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By Isaac Mozeson

spelling bees in academic bonnets


How could the study of Hebrew be revolutionized by a student who was in public school when Hebrew grammar and spelling were taught?

Only an outsider can see beyond "correct" pedantry.

I'm still an awful spellor. But I seem to HEAR words better than the academics.

Of course spelling is of premier importance in studying Biblical Hebrew. But beyond spelling the significance of SOUND and SENSE, MUSIC and MEANING is far more significant in heretofor unknown aspects of Edenic’s non-evolved DESIGN.

The same patterns (letter shifts, metathesis, reversals) that are allowing us in the 21st Century to document a Pre-Semitic or "Edenic" as the primary human language program, are present within Edenic to discover undocumented synonyms and antonyms.

Is Edenic really a unique, sound-based system?

Let me illustrate with just a cut from one entry, CUT from the E-Word CD Dictionary:

CUT KahT Kaph-Tahf


ROOTS: Icelandic kuta (to cut with a knife) represents one of the oldest KT cut words. There's Latin caedere (to cut), but somehow no Indo-European alleged root.

Edenic has many guttural-dental CUTTERS. גדד

GaDaD is to cut off (Daniel 4:11). גזהGaZaH is to cut (there’s a ד-ז Daled/D-Zayin/Z link via Aramaic).

Both Gimel-Dalet-Ayin and Koof-Tet-Ayin, גדע GaD[A]h (Isaiah 9:9) and קטע QaDT[A] mean (to cut off,

חטבK[H]oDTa[V](to cut,hew - Deuteronomy 29:10), חתך K[H]aTahKH (to cut), Aramaic כת KahT is a sect, a special group cut away from others,

קצבQaTSa[V] and קצף QaTSaF mean “to cut off, קצה QeeTSaH (to cut off), קצעQeeTSay[A]h (to trim), קצר QaTSeR (cut down, harvest – Leviticus 23:10), and חצה K[H]aT(S)aH (tohalve - Exodus 21: 35).קץ

QaiTS is the cut off or end – see COAST. Harkavy comparesקוץ QOOTS (to cut or pluck off), קצץ QaTSaTS and קוט QOODT (Job 8:4) as “cut off” verbs. קטף QaDTaF (to pluck or crop – Deuteronomy 28:26) is another cutter.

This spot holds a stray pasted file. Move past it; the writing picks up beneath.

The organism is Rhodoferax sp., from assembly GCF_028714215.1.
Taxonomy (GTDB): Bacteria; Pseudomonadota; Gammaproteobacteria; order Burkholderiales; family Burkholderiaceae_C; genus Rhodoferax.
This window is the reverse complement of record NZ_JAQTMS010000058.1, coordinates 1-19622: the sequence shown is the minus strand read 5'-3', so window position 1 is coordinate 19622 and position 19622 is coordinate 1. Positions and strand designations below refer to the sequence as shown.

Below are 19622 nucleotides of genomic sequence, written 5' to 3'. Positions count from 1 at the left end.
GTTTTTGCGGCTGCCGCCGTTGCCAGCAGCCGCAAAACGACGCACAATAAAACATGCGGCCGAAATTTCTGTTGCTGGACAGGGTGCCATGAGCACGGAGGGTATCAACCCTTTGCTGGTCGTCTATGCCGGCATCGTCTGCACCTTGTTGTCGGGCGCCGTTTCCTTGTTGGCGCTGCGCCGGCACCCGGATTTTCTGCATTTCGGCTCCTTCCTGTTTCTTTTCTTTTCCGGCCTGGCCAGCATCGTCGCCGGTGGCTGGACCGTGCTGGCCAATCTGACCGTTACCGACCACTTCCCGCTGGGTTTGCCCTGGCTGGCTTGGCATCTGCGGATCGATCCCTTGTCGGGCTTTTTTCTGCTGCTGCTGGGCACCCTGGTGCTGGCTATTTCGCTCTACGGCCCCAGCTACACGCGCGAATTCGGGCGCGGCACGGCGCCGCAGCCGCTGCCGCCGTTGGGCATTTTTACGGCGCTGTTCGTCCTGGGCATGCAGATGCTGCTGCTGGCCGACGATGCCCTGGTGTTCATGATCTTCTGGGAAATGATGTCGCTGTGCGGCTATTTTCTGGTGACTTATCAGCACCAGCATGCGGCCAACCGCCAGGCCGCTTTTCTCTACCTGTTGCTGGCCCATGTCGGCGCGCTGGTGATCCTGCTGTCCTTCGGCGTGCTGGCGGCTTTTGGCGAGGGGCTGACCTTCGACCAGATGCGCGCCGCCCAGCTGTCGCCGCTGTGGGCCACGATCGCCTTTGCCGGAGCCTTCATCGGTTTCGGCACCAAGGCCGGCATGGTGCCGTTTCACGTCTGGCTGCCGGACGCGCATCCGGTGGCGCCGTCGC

Arabic qadda is “he cut lengthwise.” Syriac has similar QD cutters.

Het-Tsadi cutters include חצב[K]HaTSaBH (to hew out),חצד [K]HaTSaD (to harvest), חצה [K]HaTSaH (to divide in two, separate, partition), חצי [K]HaTSeeY (half – Exodus 24:6) and the arrow, חץ [K]HaiTS (see HASTATE).

More cutters with a Koof include קדד QaDaD and קדח QaDa[K]H, to cut, drill; קטם QaDTaM, to cut off, lop off (in Syriac-Aramaic); and קצץ QaTSaTS (cut off – Deuteronomy 25:12).

This group is all related, according to E.D. Klein, to Aramaic and Syriac קצץ QaTaTS (he cut off, decided), Arabic qasa (he cut, clipped) and Akkadian qasasu (to hew or cut off).

The guttural- Ayin and Tet, עט GHaiDT (stylus, pen – Psalms 45:2) also has the sound and sense of cutting, though the cutting is finer. The built-in antonym, that which is whole and uncut is אחד EK[H]aD (one), also a guttural-dental – see EACH and ACUTE.

If I were pasting the large "BRANCHES" section of this entry, you'd get things like the Spanish beaver, the castor.

Yes, the beaver is the harvestor, see Koof-Tsadi-Resh above.


Posted from Canaan (a neighborhood in north Safed, Galilee)

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